Jeff Gundlach feels that, based on presidential election political rhetoric, a new round of fiscal stimulus is forthcoming, which will overwhelm these buyers and result, along with Fed interest rate changes, in increasing rates (September 8 presentation, available from DoubleLine).  He recommends moving to lower duration securities and cash, right now.  I would add the observation that government spending comes from Congress, not the White House, so it is the congressional makeup that will determine fiscal policy action, or lack thereof.  Fidelity does not share Gundlach’s view (update from Fidelity website).  Bill Irving believes that “yields will remain at historically low levels for some time.”

Another consideration is that we are, historically, past due for a recession.  This typically results not only in large losses in equities, but a flight to quality, supporting  bond prices.  The bottom line:  Rates are not likely to remain at current lows forever.  However, federally backed debt, which comprises 70% of AGG (including agency and implicit government-backed debt), may continue to hold value in the short or even mid term.  If you look at a graph of the Federal funds rate, you will notice that while interest rates drop in huge increments, they only increase in small increments, over time.  These interest rate changes have previously been implemented slowly enough for the average investor to adjust asset allocation before major impairment to asset values can occur.

Corporate debt, according to both Irving and Gundlach, is now trading at historically normal spreads.  John Hussman provides a lot of data showing that today’s equity market is highly overvalued.  These data points together suggest that corporate debt may not be adequately compensating for credit risk.  Instead, corporate bonds have been bought beyond reasonable levels in the quest for yield (adding credit risk).  That strategy may be a greater risk to overall portfolio value than interest rate risk.  In fact, if high yield bonds have been added to a portfolio including US equity, the risk is now even larger since there is positive correlation between those asset classes.  Gundlach suggests emerging market debt in place of high yield domestic corporate bonds.  Foreign bonds add currency risk, but that can be hedged (for a price).

Another option is to make use of actively traded long/short bond funds or SMAs.  Although the exposure will always be to bonds, this is not an asset class that acts like a bond, but instead is an alternative.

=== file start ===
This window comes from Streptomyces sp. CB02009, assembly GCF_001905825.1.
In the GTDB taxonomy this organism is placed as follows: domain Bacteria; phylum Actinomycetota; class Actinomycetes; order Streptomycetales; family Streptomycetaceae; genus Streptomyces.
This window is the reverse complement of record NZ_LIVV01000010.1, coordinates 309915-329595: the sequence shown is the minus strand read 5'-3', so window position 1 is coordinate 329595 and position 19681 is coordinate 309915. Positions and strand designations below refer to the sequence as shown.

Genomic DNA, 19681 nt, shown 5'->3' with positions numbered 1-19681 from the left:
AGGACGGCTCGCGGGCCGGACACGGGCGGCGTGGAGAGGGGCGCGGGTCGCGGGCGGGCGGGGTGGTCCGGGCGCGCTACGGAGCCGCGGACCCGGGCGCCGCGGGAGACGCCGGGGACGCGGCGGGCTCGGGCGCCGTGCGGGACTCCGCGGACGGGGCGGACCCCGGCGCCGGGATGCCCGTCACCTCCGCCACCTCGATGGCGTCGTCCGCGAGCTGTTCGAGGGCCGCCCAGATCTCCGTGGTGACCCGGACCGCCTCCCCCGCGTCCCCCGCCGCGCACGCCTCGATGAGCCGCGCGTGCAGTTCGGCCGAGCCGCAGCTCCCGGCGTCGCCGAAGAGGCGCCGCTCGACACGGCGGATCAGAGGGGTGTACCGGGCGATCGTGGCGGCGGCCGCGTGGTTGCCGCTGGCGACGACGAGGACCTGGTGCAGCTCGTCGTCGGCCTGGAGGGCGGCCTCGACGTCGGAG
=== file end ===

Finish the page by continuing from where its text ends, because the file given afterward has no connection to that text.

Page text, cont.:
So, what to do?  Assess the timeline of your portfolio, and compare it to basic bond management theory.  Can you match duration to reduce interest rate risk?  Can you use a barbell strategy to reduce interest rate risk and still meet your return requirements?  If this doesn’t work, what kind of risk are you willing to take?  Are you willing to live with interest rate risk, at least in high quality US issues?  Are you willing to take credit risk as well as adding to your overall portfolio risk by adding high yield, preferred stock, or foreign bonds?  Does it make sense to reduce your bond exposure and invest in another asset class?  As you look at these trade offs, be sure to determine your criteria for further review and action.   Set a specific interest rate cutoff (and/or whatever other data points you deem valuable), and determine what actions you will take when it is reached.  Set a specific review date, and determine what data you will review at that time.  And last, but far from least, be sure to record your process for compliance.

Disclosure:  Long AGG, SPY



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Elon Musk Master Plan, Part Deux

Read the whole thing, here:

And here’s the best part:

What really matters to accelerate a sustainable future is being able to scale up production volume as quickly as possible. That is why Tesla engineering has transitioned to focus heavily on designing the machine that makes the machine — turning the factory itself into a product. A first principles physics analysis of automotive production suggests that somewhere between a 5 to 10 fold improvement is achievable by version 3 on a roughly 2 year iteration cycle. The first Model 3 factory machine should be thought of as version 0.5, with version 1.0 probably in 2018.

In addition to consumer vehicles, there are two other types of electric vehicle needed: heavy-duty trucks and high passenger-density urban transport. Both are in the early stages of development at Tesla and should be ready for unveiling next year. We believe the Tesla Semi will deliver a substantial reduction in the cost of cargo transport, while increasing safety and making it really fun to operate.